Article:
While my initial try was a bit dense, it was still tasty (as nearly all homemade bread is), and I soon found myself making eight more batches in an effort to nail down the perfect balance of English muffin texture, rich flavor and ease of preparation. I’m here to tell you that I succeeded.English Muffin BreadMy English Muffin Bread is a one bowl, no-knead, single rise situation. By giving this dough just a few minutes of your time and then a bit of patience, you’ll be rewarded with all the craggy texture you love in English muffins, but in a sliceable, toastable loaf. Two of them, actually.

That may sound like more bread than you need, but if you’re anything like me, you won’t have a problem getting through it. However, if you have more self-control than I do, you could freeze or gift a loaf, or just halve the recipe. Oh, and for what it’s worth, making two loaves of this bread is way less expensive than purchasing store-bought English muffins. You know, if you care about that sort of thing.English Muffin BreadEnglish Muffin Bread couldn’t be easier to make. Simply whisk together flour, a touch of sugar, kosher salt, instant yeast and a little baking soda, then stir in water and melted butter until a shaggy dough forms. Divide your dough in two, then put it in two cornmeal-dusted loaf pans. No, you didn’t miss a kneading step—thanks to the high volume of liquid and the desired texture, there’s no need to knead! <—see what I did there?!English Muffin BreadLet your dough rise for about an hour, just until it peaks over the tops of your pans. The combination of yeast and baking soda along with the single rise mean that the oven-ready dough will be very airy and a little delicate. It should be a bit wet looking and a little jiggly—be gentle with the pans so you don’t knock out any of the holey, craggy structure.Bake your loaves for 25-30 minutes as 400F, until golden all over and hollow-sounding when tapped. If you’re worried about under-baking, a food thermometer should register 190F when the bread is done.English Muffin BreadEnglish Muffin BreadTurn your loaves out onto a rack as soon as they come out of the oven, then let them cool completely. This is supremely important. Do not let the intoxicating smell of fresh-baked bread tempt you to rip into this while it’s cooling or you will find a gross, gummy mess. The hole structure needs to cool completely for maximum English muffin goodness. I find that cooling takes 2-3 hours, but that’s a small price to pay for the quality of toast you are about to consume.English Muffin BreadEnglish Muffin BreadWhile you can absolutely enjoy a slice of English Muffin Bread without doing anything to it, an extra crispy, golden brown, toasty finish really makes each slice sing. The holes and crags are emphasized, the cornmeal on the edge gets extra crunchy, the minuscule amount of butter in the dough gives it just enough richness. Like a perfectly toasted English muffin, it’s perfect with a smear of soft butter. Or honey. Or jam. Or Nutella. Or peanut butter. Or avocado. Or fried into French toast. Or made into a grilled cheese.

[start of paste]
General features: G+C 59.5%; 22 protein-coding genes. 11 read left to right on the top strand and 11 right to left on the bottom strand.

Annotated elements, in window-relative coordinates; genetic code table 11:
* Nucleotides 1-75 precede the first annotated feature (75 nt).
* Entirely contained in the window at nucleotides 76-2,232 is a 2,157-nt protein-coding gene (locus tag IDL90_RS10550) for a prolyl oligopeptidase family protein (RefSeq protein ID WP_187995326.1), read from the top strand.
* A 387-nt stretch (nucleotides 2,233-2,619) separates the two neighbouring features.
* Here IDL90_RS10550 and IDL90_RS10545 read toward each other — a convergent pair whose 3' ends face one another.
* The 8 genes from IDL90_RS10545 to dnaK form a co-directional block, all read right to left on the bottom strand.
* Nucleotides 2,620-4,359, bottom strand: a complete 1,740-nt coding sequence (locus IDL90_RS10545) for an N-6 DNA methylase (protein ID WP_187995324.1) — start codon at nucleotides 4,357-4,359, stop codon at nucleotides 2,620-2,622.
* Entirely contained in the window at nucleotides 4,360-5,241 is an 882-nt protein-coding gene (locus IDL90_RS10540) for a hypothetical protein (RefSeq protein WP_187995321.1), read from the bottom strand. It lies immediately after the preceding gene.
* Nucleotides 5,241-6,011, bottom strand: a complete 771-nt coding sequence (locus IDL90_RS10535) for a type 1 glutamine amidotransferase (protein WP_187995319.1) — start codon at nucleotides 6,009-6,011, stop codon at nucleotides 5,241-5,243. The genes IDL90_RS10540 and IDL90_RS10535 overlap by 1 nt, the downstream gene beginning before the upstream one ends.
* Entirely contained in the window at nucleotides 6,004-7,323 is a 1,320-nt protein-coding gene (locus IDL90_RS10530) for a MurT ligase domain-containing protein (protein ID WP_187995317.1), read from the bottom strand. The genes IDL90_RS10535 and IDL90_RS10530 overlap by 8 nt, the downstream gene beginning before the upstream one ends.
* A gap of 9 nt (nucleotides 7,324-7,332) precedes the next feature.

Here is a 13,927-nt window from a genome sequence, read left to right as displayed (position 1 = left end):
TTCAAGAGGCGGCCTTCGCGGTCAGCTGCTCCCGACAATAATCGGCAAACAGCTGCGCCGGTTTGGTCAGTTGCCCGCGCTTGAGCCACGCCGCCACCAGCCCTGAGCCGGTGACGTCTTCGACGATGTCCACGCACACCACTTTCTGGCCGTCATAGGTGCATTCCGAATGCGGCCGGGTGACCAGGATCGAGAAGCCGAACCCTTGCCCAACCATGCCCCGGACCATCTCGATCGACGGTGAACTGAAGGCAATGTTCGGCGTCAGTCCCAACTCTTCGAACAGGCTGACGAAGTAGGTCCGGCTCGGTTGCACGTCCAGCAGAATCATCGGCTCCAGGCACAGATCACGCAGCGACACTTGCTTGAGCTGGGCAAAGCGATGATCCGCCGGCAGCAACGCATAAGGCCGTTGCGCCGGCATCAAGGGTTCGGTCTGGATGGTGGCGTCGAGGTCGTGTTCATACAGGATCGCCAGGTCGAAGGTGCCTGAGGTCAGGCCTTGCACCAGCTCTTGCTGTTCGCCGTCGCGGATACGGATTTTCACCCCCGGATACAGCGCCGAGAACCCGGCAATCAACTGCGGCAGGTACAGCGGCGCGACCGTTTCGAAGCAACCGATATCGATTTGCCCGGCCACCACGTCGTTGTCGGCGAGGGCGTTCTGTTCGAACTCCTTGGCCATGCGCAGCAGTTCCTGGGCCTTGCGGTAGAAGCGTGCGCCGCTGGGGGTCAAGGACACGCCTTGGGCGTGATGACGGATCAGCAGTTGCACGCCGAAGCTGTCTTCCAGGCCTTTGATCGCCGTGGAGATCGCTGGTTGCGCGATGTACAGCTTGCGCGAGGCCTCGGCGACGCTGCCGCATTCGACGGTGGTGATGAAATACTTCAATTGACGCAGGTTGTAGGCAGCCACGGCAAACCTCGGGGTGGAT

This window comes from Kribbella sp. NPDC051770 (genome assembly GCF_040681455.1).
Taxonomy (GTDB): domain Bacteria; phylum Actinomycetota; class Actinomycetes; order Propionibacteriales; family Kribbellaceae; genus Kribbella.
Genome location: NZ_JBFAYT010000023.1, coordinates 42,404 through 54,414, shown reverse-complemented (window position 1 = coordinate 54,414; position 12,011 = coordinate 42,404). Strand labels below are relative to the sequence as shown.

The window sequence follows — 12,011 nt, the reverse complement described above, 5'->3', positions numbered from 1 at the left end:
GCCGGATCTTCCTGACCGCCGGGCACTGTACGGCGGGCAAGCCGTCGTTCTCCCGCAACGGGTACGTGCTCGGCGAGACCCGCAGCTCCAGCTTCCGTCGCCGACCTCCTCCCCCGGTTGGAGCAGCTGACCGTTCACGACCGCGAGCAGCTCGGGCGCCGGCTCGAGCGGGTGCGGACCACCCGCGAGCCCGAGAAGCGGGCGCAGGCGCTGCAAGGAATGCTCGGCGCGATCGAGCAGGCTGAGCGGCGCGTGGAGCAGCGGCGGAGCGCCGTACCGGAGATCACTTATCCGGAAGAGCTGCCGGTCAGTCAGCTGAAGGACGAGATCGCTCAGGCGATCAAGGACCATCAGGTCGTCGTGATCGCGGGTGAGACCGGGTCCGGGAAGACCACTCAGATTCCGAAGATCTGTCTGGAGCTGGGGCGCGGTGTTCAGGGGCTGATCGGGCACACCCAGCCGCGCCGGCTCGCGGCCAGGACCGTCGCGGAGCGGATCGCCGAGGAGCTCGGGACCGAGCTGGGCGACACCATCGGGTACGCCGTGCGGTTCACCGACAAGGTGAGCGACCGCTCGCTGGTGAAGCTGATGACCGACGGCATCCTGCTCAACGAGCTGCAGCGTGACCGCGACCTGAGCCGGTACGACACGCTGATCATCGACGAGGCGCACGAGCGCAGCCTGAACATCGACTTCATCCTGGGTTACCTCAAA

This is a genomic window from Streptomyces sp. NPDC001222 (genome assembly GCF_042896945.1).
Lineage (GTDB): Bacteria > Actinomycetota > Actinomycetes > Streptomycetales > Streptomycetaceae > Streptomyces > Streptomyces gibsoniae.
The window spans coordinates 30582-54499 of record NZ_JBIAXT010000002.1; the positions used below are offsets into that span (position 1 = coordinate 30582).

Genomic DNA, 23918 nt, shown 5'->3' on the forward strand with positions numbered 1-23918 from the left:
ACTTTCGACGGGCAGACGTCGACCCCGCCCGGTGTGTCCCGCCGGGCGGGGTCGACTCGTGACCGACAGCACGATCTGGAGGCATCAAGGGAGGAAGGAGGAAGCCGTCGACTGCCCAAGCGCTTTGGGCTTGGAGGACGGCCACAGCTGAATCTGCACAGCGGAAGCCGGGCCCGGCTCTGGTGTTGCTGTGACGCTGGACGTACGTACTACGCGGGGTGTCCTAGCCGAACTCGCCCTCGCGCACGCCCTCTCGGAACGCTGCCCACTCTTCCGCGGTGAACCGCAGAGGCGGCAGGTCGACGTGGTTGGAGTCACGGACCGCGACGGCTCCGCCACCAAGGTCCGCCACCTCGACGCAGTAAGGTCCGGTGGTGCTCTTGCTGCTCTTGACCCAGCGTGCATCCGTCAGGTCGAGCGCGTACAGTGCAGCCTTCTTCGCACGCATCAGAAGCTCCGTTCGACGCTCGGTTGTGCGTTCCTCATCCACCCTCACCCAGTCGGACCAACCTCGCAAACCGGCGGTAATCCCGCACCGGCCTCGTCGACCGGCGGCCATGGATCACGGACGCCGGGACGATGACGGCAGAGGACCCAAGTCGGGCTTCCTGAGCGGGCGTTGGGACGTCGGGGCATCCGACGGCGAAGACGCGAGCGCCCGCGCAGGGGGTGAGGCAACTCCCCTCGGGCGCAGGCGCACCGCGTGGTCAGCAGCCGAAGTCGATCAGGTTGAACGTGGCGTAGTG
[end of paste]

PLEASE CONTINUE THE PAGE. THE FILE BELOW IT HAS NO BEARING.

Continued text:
I’ve tried it all those ways. Quality control, y’all.English Muffin Bread

English Muffin Bread
heavily adapted from Julie L. York of Asheville, NC, via Southern Living magazine
makes 2 loaves

For the pans:
1 tablespoon unsalted butter
3-4 tablespoons cornmeal

Bread Dough:
5 1/2 cups all-purpose flour
2 tablespoons granulated sugar
1/4 teaspoon baking soda
1 1/2 teaspoons Kosher salt
4 1/2 teaspoons (2 packages) instant yeast
2 tablespoons unsalted butter, melted
2 2/3 cups warm water

For proofing:
plastic wrap
oil, butter or cooking spray

For serving:
butter
jam
honey

Grease 2 9×5-inch loaf pans with butter. Add cornmeal and rotate pans so that the entire insides are coated in a thin layer. Tap out and discard excess cornmeal.

In a medium-large mixing bowl, whisk together flour, sugar, baking soda, salt and instant yeast.

In a large liquid measuring cup (or other vessel) whisk together melted butter and warm water. It should be warm to the touch (90-110F) but not hot.

Whisk/stir wet ingredients into dry ingredients in two installments. Stir until a sticky, shaggy dough forms and flour is coated, then stir an additional 30 seconds to make sure things are saturated.

Grease your hands, then divide dough into prepared pans. Even dough out so that no portion is too much taller than any other. Grease 2 pieces of plastic wrap with oil, butter or cooking spray. Lay them loosely over the top of each loaf pan.

Place pans in a warm, draft-free environment for 45-60 minutes, or until the dough has risen just above the tops of the pans. While dough is rising, preheat oven to 400F.

When dough is ready, gently peel off and discard plastic wrap. Dough may seem a bit wet and jiggly. Gently place pans in the oven and bake for 25-30 minutes, or until golden all over. The interior temperature should be at least 190F.

Immediately turn bread out onto a rack. Let cool completely so crumb structure can set. Do not slice into bread until it is completely cool.

Slice and toast before serving with desired condiments. Leftovers will keep well-wrapped in the refrigerator for up to a week.